159. Mitch M.

    Someone suggested artificial Vitamin C may be the culprit. I have avoided anything with “added Vitamin C” for the last 20+ years and haven’t had any problems.

    I was taking vitamin C supplements and but decided to return to oranges. That’s a good hint. Thanks Tony.

  160. Bruce of Newcastle

    criky!

    Wow, that is completely insanely insane.
    All those pollies in their Porsches being slugged a tax of €15,000 per year to emit CO2?
    Alas they would not be paying it, it’d be the ordinary people.

    Europe has gone off the deep end, no wonder the Poms are getting out.

  161. notafan

    Bankruptcy might be different Diogenes

    I tried to find some legislation but it was too hard.

  162. test pattern

    #JulieLeaks

    As promised 2017 is the year of putting my best accessory forward. Peter Dutton is my new best accessory and I have put him forward as my new roving Minister for Human Rights with my express instructions to form a voting blok of human rights respecting nations Australia PNG and Nauru to ensure we gain a seat on the UN Human Rights Council. I have tasked him to lobby Japan for their vote in exchange for us dropping our opposition to whaling. Here I am with my secret weapon, my newest accessory – a kangaroo dildo. Not only am I putting my best accessory forward but I am prepared to put it in and out too.

    https://pbs.twimg.com/media/DAJMSQfUAAAkxkx.jpg:large

  163. Lysander

    Anyone got a workable link to MWD? My linky not working…

    Woof!

  164. Leigh Lowe

    Salvatore at the Pub
    #2384274, posted on May 19, 2017 at 2:22 pm
    Who is liable for the shortfall?

    The Employer

    Well, yes.
    It was kind of a rhetorical question really.
    The situation may change if the employers challenge any request for payment on the grounds the ATO internal controls were shoddy or that an ATO officer was party to a fraud.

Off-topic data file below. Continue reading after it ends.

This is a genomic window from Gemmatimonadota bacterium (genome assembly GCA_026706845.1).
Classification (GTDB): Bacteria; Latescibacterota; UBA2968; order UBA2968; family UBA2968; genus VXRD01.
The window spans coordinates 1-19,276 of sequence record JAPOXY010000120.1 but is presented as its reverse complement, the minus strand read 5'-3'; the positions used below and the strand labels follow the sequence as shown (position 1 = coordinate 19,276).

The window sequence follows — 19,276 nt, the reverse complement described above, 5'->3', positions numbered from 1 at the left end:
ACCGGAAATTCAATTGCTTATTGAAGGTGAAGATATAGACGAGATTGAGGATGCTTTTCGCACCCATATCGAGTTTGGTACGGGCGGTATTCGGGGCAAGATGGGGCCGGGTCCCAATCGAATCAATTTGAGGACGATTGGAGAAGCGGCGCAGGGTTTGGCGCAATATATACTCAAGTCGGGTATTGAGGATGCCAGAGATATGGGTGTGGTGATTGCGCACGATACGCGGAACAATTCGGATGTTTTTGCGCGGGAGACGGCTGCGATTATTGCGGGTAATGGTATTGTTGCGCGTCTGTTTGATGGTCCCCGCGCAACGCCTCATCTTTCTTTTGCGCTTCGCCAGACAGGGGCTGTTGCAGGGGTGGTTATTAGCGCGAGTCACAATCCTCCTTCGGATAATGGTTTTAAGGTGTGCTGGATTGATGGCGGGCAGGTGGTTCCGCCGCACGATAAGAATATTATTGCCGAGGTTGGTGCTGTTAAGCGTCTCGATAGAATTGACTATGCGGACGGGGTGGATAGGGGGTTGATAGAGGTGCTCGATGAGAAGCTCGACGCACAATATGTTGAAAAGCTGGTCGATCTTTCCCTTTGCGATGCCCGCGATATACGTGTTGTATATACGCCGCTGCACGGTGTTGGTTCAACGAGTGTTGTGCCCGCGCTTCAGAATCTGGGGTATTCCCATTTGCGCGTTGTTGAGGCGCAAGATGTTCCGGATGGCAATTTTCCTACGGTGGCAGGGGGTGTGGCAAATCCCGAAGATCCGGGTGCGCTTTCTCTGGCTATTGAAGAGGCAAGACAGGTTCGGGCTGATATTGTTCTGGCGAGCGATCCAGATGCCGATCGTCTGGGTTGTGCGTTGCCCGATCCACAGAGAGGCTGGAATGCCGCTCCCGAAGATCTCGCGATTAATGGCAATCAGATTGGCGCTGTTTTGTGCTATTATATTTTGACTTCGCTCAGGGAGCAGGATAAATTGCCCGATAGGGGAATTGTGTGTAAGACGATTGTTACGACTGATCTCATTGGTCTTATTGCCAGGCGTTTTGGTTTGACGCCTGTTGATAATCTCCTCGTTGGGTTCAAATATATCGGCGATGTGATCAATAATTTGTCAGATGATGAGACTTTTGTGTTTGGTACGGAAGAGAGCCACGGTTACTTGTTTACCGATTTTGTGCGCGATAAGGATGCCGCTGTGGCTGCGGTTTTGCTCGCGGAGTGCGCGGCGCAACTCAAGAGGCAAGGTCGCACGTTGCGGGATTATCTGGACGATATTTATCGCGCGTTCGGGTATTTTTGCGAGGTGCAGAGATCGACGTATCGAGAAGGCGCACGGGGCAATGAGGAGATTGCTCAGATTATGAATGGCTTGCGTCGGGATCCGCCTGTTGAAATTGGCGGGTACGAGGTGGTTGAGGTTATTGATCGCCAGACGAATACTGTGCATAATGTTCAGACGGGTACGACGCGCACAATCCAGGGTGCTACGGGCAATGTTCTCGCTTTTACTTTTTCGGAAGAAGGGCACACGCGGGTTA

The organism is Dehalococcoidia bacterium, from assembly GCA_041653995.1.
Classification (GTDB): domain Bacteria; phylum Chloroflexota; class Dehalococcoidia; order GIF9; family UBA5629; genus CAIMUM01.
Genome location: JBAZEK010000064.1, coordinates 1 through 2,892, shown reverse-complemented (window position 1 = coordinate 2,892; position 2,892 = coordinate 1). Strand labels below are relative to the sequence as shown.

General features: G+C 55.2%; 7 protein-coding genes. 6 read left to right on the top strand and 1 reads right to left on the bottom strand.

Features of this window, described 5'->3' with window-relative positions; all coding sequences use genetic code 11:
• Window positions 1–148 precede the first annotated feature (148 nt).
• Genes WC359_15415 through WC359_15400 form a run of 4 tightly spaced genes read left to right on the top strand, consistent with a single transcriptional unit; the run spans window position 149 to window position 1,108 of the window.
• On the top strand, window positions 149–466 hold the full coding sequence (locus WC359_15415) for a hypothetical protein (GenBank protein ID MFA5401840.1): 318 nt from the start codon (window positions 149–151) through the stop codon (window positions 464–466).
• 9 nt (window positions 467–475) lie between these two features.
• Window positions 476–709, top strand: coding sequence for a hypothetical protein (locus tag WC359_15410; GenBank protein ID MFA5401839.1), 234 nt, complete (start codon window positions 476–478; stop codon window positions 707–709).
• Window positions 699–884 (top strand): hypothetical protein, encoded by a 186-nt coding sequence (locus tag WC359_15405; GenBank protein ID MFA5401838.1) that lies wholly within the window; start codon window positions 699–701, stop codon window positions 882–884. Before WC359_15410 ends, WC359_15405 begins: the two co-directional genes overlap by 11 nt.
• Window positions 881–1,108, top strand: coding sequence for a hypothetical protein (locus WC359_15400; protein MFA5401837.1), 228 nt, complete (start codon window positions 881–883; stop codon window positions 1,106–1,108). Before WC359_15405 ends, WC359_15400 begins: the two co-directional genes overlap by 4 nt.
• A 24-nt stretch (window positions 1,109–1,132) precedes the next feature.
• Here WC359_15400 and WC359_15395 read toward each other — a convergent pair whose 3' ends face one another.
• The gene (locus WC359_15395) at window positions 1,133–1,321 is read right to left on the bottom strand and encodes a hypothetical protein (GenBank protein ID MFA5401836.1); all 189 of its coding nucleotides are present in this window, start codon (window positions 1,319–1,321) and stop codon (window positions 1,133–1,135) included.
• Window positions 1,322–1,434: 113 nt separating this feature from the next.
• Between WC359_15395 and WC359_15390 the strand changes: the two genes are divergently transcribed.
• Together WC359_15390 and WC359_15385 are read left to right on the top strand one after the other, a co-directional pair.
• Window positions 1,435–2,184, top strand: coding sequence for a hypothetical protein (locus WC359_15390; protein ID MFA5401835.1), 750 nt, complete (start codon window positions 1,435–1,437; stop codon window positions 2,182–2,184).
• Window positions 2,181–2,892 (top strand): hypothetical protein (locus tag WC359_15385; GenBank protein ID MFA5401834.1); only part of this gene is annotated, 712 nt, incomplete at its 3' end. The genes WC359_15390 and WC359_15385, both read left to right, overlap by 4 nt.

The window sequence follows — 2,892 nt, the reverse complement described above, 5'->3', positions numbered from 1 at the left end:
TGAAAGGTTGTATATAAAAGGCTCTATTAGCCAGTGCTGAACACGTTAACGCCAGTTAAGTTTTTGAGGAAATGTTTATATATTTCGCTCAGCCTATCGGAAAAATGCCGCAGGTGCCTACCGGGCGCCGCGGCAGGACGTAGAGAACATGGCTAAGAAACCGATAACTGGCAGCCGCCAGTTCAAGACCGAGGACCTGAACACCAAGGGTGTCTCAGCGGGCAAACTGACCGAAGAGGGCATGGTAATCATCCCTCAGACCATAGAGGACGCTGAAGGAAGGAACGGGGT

But they can’t simply wipe the slate clean because that sets up a massive opportunity for people to deliberately engage sham payroll bureaus which remit nothing to the ATO and the enployer and the bureau divvy up the proceeds.

  165. Bruce of Newcastle

    Oops, it’s a one-off not per year.

    But I love this bit:

    Has the RDW not determined the CO2 emission of your car? Then the CO2 emission will be set at 507 g/km for a petrol car or 356 grams/km for a diesel car, unless you can establish the CO2 emission in the method set out here below.

    That equates to a tax of (507-168)*475+13465 = €174,490

    So if the Dutch car bureaucrats won’t classify your car, or you bring a car into the country without a classification, they’ll tax you €174,490 because of da ebil CO2. Far out, man.

  166. Bruce of Newcastle

    No wonder the Dutch like bicycles.

  167. .

    Nick
    #2384400, posted on May 19, 2017 at 4:10 pm
    I once employed a Financial Officer that my secretary and I nicknamed ‘the bee’. He would stay in his hive and busily work and hated speaking to people. Coming from an audit background, he was good and did exactly as he was employed to do. How the ladies in particular, mocked the bee, telling me to get rid of him. When he left eventually of his own accord, the penny dropped when his replacement, a nut bag, made their lives hell.

    Red pill knowledge!

  168. OneWorldGovernment

    In the interests of equality I would like to propose that the current PM of Australia be thrown out on his ear and be replaced by Rowan Ramsey. https://en.wikipedia.org/wiki/Rowan_Ramsey

    Of all the Australian states South Australia has never had a home grown PM.

    Here is a man that believes in nuclear. And farming.

    And he comes from Kimba, South Australia which is home to “The Big Galah”. https://en.wikipedia.org/wiki/Kimba,_South_Australia

  169. notafan

    BoN

    yes but remember isn’t the only tax, that will be in addition to VAT and regular car taxes.

    The Netherlands has a long way to go to small government.

    I don’t know the full workings but peops we knew in Denmark got their BMW 4wd as a two seater commercial because the taxes were much lower, not that it made much difference in the end, still got stolen by a profession gang in black masks and was out of Denmark in about three hours.

    Home invasions might be a novelty here…

  170. test pattern

    Trump sends Toby Keith to Saudi to spruik alcohol sales

    ‘You know justice is the one thing you should always find
    You got to saddle up your boys, you got to draw a hard line
    When the gun smoke settles we’ll sing a victory tune
    And we’ll all meet back at the local saloon
    And we’ll raise up our glasses against evil forces singing
    Whiskey for my men, beer for my horses